More to the point, what fool decided to attack Dieppe? No one who has stood on the stony beach in front of Dieppe -- as hundreds of thousands of British vacationers had done for a century before 1942 -- could have failed to notice the cliffs that commanded the Canadians' landing areas. Where else would the Germans have placed their weaponry? Dieppe was a failure of intelligence, a "gross lapse in command sense and leadership," historian Bill McAndrew has correctly noted. Yes, there were lessons learned from Dieppe, but most of them would have been obvious to a second lieutenant fresh out of officer cadet classes."

    There is also evidence to suggest that it was a vaguely conceived operation, the rationale for which was largely produced after the fact to protect careers. The shear weight of critical errors cannot be excused for such a costly operation.
     
  5. 17thDYRCH

    17thDYRCH Senior Member Patron

    Canuck,
    I am in total agreement. The operation was doomed from the start.
    Cheers from Toronto
     
  6. Simon_Fielding

    Simon_Fielding Withnail67

    Excellent post Gerry.
     
  7. All failures can be pronounced as having a dimension of success in them by those involved and responsible for the plan and operation but it is hard to extoll the successes for us at Dieppe except that it proved beyond doubt that the Allies could not take a port successfully and use it as a bridgehead for an invasion of Europe.Cherbourg proved this to be right for the port was severely wrecked by the German garrison.It took nearly 3 months to get Cherbourg port repaired to receive Allied shipping and supplies.

    Cherbourg was entered by the advance party of the 1056th Engineer Port Construction & Reapair Group 27 June. The first cargo was llightered ashore across beaching ramps by DUKW vehicals 16 July. The ‘three months’ of cited refers vaguely to the peak intake rate reached in September. In early September a average daily intake ammounting to 25,000 tons per month was achieved. This was reoughly three times the peacetime capacity of Cherbourg or 8,000 to 10,000 tons permonth. A average daily intal of 8,000 tons permonth was reached by early August. The 25,000 ton intake exceeded the plans for Cherbourg & was reached by use of material & enginer units intended for the Breaton port group, which could not be developed in july & August as planned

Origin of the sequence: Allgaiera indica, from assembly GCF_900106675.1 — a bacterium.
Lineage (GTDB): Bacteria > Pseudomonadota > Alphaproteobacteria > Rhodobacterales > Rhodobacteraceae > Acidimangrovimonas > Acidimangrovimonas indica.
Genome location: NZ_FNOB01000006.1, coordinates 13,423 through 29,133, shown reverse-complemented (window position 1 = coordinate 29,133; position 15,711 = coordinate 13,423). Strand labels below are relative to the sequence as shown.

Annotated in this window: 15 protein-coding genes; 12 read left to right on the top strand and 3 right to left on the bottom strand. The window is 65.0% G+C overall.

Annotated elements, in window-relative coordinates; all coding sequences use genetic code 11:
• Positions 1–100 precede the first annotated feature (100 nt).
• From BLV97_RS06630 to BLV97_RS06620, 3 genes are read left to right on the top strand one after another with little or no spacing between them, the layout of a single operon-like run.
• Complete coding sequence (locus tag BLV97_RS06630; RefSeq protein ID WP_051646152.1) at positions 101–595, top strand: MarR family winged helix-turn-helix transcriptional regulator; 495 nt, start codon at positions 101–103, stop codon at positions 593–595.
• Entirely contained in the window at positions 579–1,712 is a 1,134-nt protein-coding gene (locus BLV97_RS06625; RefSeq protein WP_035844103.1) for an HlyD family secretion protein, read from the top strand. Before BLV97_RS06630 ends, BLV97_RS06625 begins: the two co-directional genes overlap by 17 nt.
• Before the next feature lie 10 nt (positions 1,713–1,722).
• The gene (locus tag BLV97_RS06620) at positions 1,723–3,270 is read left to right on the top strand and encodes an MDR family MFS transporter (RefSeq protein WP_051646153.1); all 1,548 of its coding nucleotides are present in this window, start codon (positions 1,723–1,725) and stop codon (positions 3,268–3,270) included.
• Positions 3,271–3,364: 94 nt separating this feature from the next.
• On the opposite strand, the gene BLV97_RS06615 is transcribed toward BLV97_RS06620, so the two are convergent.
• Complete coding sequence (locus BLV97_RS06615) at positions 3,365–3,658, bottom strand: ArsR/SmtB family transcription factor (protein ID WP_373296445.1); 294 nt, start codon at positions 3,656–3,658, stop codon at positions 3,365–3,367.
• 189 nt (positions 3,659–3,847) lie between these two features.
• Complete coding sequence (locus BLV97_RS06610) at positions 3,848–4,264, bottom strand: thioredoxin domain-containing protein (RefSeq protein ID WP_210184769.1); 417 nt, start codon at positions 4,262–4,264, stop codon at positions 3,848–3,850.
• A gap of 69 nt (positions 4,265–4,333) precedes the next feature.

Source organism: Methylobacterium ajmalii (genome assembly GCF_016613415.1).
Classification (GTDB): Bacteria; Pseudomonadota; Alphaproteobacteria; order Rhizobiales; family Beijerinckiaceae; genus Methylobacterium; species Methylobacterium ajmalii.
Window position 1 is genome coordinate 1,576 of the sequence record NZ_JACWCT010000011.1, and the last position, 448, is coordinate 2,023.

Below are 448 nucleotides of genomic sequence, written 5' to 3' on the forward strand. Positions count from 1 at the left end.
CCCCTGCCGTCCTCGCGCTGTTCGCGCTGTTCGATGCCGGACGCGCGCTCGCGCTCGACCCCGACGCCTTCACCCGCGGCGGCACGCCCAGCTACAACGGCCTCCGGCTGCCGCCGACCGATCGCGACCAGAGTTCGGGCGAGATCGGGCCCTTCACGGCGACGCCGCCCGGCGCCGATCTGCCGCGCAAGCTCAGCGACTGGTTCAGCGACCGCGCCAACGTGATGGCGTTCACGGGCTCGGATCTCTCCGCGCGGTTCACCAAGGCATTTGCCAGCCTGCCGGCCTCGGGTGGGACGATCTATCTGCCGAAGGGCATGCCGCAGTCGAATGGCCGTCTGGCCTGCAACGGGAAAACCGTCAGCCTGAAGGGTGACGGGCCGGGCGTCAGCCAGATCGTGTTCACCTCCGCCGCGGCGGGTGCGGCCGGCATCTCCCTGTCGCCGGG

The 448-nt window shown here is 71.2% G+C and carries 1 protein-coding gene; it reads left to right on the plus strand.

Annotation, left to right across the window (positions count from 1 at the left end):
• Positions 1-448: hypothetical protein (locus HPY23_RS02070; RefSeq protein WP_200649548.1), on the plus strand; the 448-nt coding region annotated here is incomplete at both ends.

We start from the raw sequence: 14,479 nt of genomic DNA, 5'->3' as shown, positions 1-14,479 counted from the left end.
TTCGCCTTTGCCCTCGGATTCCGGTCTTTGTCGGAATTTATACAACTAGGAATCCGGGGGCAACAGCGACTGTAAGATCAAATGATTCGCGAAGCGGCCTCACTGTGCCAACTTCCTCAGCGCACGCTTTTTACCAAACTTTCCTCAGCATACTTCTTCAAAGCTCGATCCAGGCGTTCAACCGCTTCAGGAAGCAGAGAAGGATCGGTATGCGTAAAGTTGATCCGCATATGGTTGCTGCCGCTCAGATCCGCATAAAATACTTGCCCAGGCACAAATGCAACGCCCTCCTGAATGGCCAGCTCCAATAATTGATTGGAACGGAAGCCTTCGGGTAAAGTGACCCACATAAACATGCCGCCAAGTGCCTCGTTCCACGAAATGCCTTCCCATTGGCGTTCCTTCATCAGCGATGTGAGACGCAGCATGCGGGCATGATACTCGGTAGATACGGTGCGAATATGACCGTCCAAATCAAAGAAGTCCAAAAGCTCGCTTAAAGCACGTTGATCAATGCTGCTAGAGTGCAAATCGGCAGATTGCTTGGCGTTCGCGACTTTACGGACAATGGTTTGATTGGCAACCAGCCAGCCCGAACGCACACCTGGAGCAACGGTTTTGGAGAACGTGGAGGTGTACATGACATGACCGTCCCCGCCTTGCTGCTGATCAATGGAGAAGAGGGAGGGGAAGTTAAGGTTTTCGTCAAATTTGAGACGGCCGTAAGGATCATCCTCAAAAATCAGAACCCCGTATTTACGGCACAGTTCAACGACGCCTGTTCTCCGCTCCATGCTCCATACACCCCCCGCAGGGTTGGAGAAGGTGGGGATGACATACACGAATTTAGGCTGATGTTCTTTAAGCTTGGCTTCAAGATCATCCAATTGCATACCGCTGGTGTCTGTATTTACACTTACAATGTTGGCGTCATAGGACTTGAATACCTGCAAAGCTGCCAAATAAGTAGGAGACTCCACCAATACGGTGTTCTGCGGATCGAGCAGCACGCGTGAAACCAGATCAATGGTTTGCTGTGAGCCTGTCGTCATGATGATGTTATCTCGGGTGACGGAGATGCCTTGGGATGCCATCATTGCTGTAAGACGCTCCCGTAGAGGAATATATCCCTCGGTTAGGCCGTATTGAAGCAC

I’d recommend Ruppenthal ‘Logistical Support of the Armies’ as a starting place for reading up on the supply of the Allied armies for Overlord.

    From this lesson,the plans were immediately laid down to develop and transport a mobile port facility to the intended bridgeheads.Hence the Mulberry harbour projects.


    The planning begain much earlier. The problems of supplying expeditionary armies in littoral or coastal warfare had long been understood. Some folks probablly mistook that modern developments abrogated the long proven principles of warfare & Dieppe proved them wrong. The Brits begain studying a return to the continent by early 1941 and development of prefabricated harbors started then, not post Dieppe.
     
  8. I maintain that the 'lessons learned' justification was the cover story designed to shield Combined Ops from criticism. It has been repeated, overused and simply doesn't stand up to close examination.

    Canadian historian Jack Gratatstein:
    Quote:
    "Assaults from the sea were nothing new in 1942. The U.S. Marine Corps. had a developed doctrine for such attacks, and the British themselves had staged seaborne attacks in the Great War. Who could have believed that tactical surprise was all that was necessary to get 5,000 men ashore on defended beaches? By what planning principles did the staff decide that a relative handful of aircraft could provide air support and that eight destroyers could give sufficient covering fire? This was recognized in the original plan and later withdrawn.
    More to the point, what fool decided to attack Dieppe? No one who has stood on the stony beach in front of Dieppe -- as hundreds of thousands of British vacationers had done for a century before 1942 -- could have failed to notice the cliffs that commanded the Canadians' landing areas. Where else would the Germans have placed their weaponry? Dieppe was a failure of intelligence, a "gross lapse in command sense and leadership," historian Bill McAndrew has correctly noted. Yes, there were lessons learned from Dieppe, but most of them would have been obvious to a second lieutenant fresh out of officer cadet classes."